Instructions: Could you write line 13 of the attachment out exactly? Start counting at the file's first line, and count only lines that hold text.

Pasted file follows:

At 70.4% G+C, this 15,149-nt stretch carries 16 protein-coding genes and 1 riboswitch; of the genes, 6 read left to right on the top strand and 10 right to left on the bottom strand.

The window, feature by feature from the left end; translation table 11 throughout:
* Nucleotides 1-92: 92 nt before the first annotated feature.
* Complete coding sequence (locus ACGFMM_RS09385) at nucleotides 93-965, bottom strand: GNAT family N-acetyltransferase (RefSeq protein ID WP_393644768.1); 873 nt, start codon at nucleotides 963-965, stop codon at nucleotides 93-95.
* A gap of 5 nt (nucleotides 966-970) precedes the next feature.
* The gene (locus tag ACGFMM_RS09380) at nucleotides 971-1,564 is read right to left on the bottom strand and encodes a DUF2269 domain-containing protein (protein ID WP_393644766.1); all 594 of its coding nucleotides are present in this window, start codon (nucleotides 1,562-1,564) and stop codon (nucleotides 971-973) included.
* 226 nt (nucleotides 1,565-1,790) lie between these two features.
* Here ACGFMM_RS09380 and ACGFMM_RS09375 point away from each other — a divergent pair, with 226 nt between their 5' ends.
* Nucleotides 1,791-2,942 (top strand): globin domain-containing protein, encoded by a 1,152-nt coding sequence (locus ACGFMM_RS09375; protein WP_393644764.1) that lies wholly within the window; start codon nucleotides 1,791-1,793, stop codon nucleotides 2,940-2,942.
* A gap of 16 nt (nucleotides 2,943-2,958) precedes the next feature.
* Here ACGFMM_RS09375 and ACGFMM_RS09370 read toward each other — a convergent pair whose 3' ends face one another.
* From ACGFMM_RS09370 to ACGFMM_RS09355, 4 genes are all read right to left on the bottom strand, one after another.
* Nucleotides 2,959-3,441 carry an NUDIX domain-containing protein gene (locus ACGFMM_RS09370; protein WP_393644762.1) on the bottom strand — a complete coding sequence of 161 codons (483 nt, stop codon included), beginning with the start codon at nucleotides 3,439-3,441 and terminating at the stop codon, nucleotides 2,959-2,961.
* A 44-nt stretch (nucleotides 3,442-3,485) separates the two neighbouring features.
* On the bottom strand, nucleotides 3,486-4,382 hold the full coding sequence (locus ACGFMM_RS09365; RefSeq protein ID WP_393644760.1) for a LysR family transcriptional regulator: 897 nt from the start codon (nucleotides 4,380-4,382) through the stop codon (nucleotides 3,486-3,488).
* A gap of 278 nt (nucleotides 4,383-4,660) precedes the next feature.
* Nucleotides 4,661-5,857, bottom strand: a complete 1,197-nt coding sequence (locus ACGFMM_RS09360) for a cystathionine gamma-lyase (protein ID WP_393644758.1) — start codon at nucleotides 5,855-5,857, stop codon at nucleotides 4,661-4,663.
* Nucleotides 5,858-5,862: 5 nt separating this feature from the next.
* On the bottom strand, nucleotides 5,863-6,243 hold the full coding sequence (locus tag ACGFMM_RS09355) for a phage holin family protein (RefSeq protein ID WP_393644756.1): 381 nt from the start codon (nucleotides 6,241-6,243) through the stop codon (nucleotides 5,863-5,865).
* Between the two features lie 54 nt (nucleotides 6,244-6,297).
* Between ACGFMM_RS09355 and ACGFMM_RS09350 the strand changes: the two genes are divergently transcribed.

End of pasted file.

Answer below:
* Nucleotides 2,959-3,441 carry an NUDIX domain-containing protein gene (locus ACGFMM_RS09370; protein WP_393644762.1) on the bottom strand — a complete coding sequence of 161 codons (483 nt, stop codon included), beginning with the start codon at nucleotides 3,439-3,441 and terminating at the stop codon, nucleotides 2,959-2,961.